Saheeb sat still. Usually this would be the point that Gennai stopped. Even when pressed he never spoke about these dreams, to him his most trusted friend and never to another single member of the tower. He had told Piximon...and no one else. But something was different about tonight.
In a quiet voice he spoke, not stopping and knowing that Saheeb would not interrupt.
"I see them in my dreams. The Digi-destined. They're children Saheeb, all younger than we were when we started training for the order! And they're so innocent. They don't know that they are meant to fight for their future and for the future of our worlds. The eggs, tags, and crests we've been told to take care of...they are the chosen digimon who are meant for these eight children."
He paused and raked a hand through his hair and looked up at the stars. For guidance perhaps for something to focus on more than likely.
"We are the last."
Saheeb who had sat still and was attempting to absorb the shock of what he was hearing kept silent no longer.
"We are the last what?"
This was absolutely crazy. The Digi-destined. They were children! That could not be possible. For all the warriors on the planet of Earth they would choose eight children all under the age of thirteen to fight for their very survival? Surely his friend must be mistaken. The prophesy had never spoken of the ages of the destined, only speaking in vague riddles of the trials they would face, the dangers they would see, and of things that were to come. They were confusing at best--outright ludicrous at worst.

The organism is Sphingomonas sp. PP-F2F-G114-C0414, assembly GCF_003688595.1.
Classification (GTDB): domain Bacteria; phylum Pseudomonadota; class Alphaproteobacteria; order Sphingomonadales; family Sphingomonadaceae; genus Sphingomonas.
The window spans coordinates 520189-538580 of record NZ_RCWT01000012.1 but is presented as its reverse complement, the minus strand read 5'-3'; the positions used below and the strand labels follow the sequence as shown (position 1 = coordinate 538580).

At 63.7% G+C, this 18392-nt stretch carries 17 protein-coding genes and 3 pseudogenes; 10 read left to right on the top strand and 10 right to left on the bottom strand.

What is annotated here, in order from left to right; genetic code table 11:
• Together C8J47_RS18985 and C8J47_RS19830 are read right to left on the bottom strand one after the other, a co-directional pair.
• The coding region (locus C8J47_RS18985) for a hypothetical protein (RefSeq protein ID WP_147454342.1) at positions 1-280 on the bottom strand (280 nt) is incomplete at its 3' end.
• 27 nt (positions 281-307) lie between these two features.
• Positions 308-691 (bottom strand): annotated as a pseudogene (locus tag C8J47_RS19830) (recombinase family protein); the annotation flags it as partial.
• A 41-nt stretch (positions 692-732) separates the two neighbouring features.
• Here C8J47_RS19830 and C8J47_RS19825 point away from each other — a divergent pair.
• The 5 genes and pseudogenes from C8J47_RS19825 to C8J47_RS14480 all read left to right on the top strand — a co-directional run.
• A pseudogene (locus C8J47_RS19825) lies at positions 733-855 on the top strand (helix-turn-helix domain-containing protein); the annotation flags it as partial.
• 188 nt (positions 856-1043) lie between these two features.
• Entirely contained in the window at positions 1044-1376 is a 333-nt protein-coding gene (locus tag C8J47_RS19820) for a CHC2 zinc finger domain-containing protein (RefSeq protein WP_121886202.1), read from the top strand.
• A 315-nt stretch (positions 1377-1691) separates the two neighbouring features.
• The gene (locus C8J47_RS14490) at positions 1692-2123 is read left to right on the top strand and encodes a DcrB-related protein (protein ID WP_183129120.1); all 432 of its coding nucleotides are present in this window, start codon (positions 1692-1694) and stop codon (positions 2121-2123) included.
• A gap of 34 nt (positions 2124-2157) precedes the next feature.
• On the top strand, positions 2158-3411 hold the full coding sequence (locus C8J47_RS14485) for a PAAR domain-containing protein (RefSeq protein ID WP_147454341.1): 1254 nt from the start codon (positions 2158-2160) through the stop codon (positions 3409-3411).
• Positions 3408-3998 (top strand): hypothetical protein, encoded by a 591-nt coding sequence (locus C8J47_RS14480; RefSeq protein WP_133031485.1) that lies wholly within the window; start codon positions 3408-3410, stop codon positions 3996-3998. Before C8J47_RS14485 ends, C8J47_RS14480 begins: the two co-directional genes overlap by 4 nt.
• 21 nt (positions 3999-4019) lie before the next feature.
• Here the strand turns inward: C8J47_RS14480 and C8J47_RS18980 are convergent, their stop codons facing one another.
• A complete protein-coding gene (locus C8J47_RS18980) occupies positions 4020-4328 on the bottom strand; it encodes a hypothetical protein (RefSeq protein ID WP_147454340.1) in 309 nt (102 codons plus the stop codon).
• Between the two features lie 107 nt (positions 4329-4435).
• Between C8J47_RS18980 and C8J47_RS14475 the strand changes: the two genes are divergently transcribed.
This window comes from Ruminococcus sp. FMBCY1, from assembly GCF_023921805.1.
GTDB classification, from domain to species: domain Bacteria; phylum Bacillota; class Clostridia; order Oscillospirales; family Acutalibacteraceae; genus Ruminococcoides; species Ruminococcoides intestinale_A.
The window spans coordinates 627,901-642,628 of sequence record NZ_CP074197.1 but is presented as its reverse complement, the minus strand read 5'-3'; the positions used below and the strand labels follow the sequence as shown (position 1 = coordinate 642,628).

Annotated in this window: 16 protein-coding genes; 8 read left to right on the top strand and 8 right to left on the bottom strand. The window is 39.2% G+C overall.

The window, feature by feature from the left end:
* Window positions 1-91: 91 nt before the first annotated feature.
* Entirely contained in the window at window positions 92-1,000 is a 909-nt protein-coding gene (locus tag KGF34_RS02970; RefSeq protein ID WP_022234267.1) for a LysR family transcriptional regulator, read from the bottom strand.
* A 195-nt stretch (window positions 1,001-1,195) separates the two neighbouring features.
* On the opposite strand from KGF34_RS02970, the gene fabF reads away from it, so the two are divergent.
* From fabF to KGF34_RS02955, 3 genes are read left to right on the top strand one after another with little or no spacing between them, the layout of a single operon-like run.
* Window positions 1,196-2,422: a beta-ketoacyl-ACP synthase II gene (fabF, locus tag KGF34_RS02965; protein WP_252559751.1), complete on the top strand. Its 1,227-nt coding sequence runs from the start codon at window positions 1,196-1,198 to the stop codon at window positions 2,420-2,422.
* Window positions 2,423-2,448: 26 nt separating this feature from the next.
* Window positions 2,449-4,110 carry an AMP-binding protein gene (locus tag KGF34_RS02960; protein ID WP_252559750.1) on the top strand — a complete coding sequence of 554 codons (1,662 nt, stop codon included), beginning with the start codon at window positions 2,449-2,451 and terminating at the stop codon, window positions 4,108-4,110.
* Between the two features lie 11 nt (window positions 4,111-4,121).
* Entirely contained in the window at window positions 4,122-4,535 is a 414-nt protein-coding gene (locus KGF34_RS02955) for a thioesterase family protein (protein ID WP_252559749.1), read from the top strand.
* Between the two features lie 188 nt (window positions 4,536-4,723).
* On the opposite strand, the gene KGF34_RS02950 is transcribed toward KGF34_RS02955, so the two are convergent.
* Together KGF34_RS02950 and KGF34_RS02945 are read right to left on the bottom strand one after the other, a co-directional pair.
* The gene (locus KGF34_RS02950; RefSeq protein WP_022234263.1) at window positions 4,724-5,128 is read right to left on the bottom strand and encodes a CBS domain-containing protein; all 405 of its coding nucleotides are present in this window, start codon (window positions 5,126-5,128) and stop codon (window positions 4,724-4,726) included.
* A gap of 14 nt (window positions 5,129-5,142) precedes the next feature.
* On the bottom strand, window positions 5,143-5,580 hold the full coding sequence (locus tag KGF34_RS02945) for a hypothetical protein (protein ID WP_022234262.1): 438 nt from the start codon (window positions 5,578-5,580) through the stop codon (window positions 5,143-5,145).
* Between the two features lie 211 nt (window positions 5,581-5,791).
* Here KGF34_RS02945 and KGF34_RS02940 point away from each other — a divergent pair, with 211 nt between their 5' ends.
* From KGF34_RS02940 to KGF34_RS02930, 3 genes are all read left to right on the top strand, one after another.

But that seemed to bother Gennai less than what he was preparing to say. Worry warred with curiosity for a moment while the light haired man fought an internal struggle. He decided and continued.
"The Watchtower Order. We are its last generation. A few years from now...something, something evil is going to wipe us out. And I will be the lone survivor. The one who gets away but never comes back. With the eggs, tags and crests. I saw it...a dark no light could penetrate, the dark all darks measure themselves by, it will send thousands upon this place. And wipe us all out. I won't be able to save anyone. I won't save anyone..."
If silence were clearer it would not be possible. The air itself seemed to stop moving. The sounds of digimon and moving trees, the thousands of little things that made up the hearing world were silenced for an eerie drawn out moment.
'I shouldn't have told him,' Gennai repremanded himself. 'I shouldn't have told anyone. This was a mistake yet I can't not tell someone. The future can be shaped, changed. It has to be. I can't let them die...I won't let them die.'
"I shouldn't have told you anything Saheeb. I'm sorry my friend." He looked over to see a slightly distraught looking friend as he stared quietly out over the waters of the Digiworld. "Are you mad?"
"No," he snorted annoyedly, "Are you daft Gennai? It's just that hearing about your death kind of makes you look at the whole Digiworld in an entirely different way y'know? I am not mad though." A slow smile for his worried friend at that until a more sobering set of thoughts washed back over.
"Do you know who this dark being is? Perhaps you have been gifted with these visions so that we can fight them; keep these Digi-destined children from ever having to come here."